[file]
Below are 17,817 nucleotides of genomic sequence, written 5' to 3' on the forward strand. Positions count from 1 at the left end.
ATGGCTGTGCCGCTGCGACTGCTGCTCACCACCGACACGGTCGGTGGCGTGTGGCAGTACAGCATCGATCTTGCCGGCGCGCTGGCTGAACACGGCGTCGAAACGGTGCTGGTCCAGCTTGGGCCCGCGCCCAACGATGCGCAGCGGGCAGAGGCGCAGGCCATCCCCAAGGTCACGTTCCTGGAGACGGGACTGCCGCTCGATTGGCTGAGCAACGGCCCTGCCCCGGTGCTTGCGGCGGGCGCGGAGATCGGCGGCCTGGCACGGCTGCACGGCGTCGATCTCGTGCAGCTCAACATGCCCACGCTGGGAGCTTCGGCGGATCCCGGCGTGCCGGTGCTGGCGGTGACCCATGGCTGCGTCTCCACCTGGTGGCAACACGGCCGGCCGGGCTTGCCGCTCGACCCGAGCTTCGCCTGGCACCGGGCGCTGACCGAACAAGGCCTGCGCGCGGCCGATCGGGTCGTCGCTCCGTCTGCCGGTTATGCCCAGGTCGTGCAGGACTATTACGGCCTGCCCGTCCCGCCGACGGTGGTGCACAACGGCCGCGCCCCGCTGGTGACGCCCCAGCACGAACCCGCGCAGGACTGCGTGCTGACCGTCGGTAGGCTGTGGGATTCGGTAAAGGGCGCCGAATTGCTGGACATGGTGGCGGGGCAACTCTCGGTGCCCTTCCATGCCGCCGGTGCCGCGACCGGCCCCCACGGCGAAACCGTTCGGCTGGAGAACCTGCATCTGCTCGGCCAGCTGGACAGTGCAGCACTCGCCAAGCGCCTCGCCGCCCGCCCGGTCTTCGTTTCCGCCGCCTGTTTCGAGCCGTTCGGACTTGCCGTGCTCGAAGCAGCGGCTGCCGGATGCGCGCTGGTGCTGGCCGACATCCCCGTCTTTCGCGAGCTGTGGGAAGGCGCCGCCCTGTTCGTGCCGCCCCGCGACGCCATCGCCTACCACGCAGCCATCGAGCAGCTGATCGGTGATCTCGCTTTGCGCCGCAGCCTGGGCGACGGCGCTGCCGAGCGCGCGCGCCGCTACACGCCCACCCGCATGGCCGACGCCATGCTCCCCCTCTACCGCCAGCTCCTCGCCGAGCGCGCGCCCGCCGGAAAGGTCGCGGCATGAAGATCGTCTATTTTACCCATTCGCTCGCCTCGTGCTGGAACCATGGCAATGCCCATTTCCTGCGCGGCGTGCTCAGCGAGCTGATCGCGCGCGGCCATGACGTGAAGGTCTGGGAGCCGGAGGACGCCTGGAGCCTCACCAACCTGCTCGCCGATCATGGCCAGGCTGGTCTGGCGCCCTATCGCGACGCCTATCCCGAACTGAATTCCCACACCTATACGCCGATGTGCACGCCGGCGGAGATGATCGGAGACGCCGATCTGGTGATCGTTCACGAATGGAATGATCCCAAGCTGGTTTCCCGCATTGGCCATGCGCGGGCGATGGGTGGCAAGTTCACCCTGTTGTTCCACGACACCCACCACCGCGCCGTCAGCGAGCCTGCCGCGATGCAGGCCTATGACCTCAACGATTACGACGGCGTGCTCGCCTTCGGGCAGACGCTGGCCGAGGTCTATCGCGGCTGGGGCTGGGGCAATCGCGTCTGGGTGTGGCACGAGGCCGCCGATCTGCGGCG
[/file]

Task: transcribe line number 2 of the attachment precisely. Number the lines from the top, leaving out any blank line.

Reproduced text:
ATGGCTGTGCCGCTGCGACTGCTGCTCACCACCGACACGGTCGGTGGCGTGTGGCAGTACAGCATCGATCTTGCCGGCGCGCTGGCTGAACACGGCGTCGAAACGGTGCTGGTCCAGCTTGGGCCCGCGCCCAACGATGCGCAGCGGGCAGAGGCGCAGGCCATCCCCAAGGTCACGTTCCTGGAGACGGGACTGCCGCTCGATTGGCTGAGCAACGGCCCTGCCCCGGTGCTTGCGGCGGGCGCGGAGATCGGCGGCCTGGCACGGCTGCACGGCGTCGATCTCGTGCAGCTCAACATGCCCACGCTGGGAGCTTCGGCGGATCCCGGCGTGCCGGTGCTGGCGGTGACCCATGGCTGCGTCTCCACCTGGTGGCAACACGGCCGGCCGGGCTTGCCGCTCGACCCGAGCTTCGCCTGGCACCGGGCGCTGACCGAACAAGGCCTGCGCGCGGCCGATCGGGTCGTCGCTCCGTCTGCCGGTTATGCCCAGGTCGTGCAGGACTATTACGGCCTGCCCGTCCCGCCGACGGTGGTGCACAACGGCCGCGCCCCGCTGGTGACGCCCCAGCACGAACCCGCGCAGGACTGCGTGCTGACCGTCGGTAGGCTGTGGGATTCGGTAAAGGGCGCCGAATTGCTGGACATGGTGGCGGGGCAACTCTCGGTGCCCTTCCATGCCGCCGGTGCCGCGACCGGCCCCCACGGCGAAACCGTTCGGCTGGAGAACCTGCATCTGCTCGGCCAGCTGGACAGTGCAGCACTCGCCAAGCGCCTCGCCGCCCGCCCGGTCTTCGTTTCCGCCGCCTGTTTCGAGCCGTTCGGACTTGCCGTGCTCGAAGCAGCGGCTGCCGGATGCGCGCTGGTGCTGGCCGACATCCCCGTCTTTCGCGAGCTGTGGGAAGGCGCCGCCCTGTTCGTGCCGCCCCGCGACGCCATCGCCTACCACGCAGCCATCGAGCAGCTGATCGGTGATCTCGCTTTGCGCCGCAGCCTGGGCGACGGCGCTGCCGAGCGCGCGCGCCGCTACACGCCCACCCGCATGGCCGACGCCATGCTCCCCCTCTACCGCCAGCTCCTCGCCGAGCGCGCGCCCGCCGGAAAGGTCGCGGCATGAAGATCGTCTATTTTACCCATTCGCTCGCCTCGTGCTGGAACCATGGCAATGCCCATTTCCTGCGCGGCGTGCTCAGCGAGCTGATCGCGCGCGGCCATGACGTGAAGGTCTGGGAGCCGGAGGACGCCTGGAGCCTCACCAACCTGCTCGCCGATCATGGCCAGGCTGGTCTGGCGCCCTATCGCGACGCCTATCCCGAACTGAATTCCCACACCTATACGCCGATGTGCACGCCGGCGGAGATGATCGGAGACGCCGATCTGGTGATCGTTCACGAATGGAATGATCCCAAGCTGGTTTCCCGCATTGGCCATGCGCGGGCGATGGGTGGCAAGTTCACCCTGTTGTTCCACGACACCCACCACCGCGCCGTCAGCGAGCCTGCCGCGATGCAGGCCTATGACCTCAACGATTACGACGGCGTGCTCGCCTTCGGGCAGACGCTGGCCGAGGTCTATCGCGGCTGGGGCTGGGGCAATCGCGTCTGGGTGTGGCACGAGGCCGCCGATCTGCGGCG